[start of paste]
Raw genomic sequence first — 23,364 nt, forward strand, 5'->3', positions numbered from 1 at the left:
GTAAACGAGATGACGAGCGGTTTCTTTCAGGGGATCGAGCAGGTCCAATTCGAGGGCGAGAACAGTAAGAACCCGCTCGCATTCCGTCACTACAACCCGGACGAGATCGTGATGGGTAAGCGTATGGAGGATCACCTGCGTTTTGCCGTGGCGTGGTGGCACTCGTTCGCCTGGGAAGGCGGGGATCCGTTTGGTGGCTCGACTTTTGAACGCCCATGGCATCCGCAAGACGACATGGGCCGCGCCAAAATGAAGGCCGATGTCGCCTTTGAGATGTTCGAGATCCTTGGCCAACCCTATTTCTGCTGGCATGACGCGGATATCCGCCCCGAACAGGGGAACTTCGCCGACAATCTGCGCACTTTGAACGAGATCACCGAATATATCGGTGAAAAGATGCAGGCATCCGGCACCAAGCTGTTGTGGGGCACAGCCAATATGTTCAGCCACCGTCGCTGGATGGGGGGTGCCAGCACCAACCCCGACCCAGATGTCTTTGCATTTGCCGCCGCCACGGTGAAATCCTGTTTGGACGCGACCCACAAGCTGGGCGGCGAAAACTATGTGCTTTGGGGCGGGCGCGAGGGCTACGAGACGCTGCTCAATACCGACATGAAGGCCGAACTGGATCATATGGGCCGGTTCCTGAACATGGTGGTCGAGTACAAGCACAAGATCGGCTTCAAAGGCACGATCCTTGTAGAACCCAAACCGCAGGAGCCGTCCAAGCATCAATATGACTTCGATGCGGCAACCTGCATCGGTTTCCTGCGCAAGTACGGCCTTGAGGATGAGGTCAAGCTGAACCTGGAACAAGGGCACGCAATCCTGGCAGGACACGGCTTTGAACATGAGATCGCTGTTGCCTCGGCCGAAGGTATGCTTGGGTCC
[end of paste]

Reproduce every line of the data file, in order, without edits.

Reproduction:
Raw genomic sequence first — 23,364 nt, forward strand, 5'->3', positions numbered from 1 at the left:
GTAAACGAGATGACGAGCGGTTTCTTTCAGGGGATCGAGCAGGTCCAATTCGAGGGCGAGAACAGTAAGAACCCGCTCGCATTCCGTCACTACAACCCGGACGAGATCGTGATGGGTAAGCGTATGGAGGATCACCTGCGTTTTGCCGTGGCGTGGTGGCACTCGTTCGCCTGGGAAGGCGGGGATCCGTTTGGTGGCTCGACTTTTGAACGCCCATGGCATCCGCAAGACGACATGGGCCGCGCCAAAATGAAGGCCGATGTCGCCTTTGAGATGTTCGAGATCCTTGGCCAACCCTATTTCTGCTGGCATGACGCGGATATCCGCCCCGAACAGGGGAACTTCGCCGACAATCTGCGCACTTTGAACGAGATCACCGAATATATCGGTGAAAAGATGCAGGCATCCGGCACCAAGCTGTTGTGGGGCACAGCCAATATGTTCAGCCACCGTCGCTGGATGGGGGGTGCCAGCACCAACCCCGACCCAGATGTCTTTGCATTTGCCGCCGCCACGGTGAAATCCTGTTTGGACGCGACCCACAAGCTGGGCGGCGAAAACTATGTGCTTTGGGGCGGGCGCGAGGGCTACGAGACGCTGCTCAATACCGACATGAAGGCCGAACTGGATCATATGGGCCGGTTCCTGAACATGGTGGTCGAGTACAAGCACAAGATCGGCTTCAAAGGCACGATCCTTGTAGAACCCAAACCGCAGGAGCCGTCCAAGCATCAATATGACTTCGATGCGGCAACCTGCATCGGTTTCCTGCGCAAGTACGGCCTTGAGGATGAGGTCAAGCTGAACCTGGAACAAGGGCACGCAATCCTGGCAGGACACGGCTTTGAACATGAGATCGCTGTTGCCTCGGCCGAAGGTATGCTTGGGTCC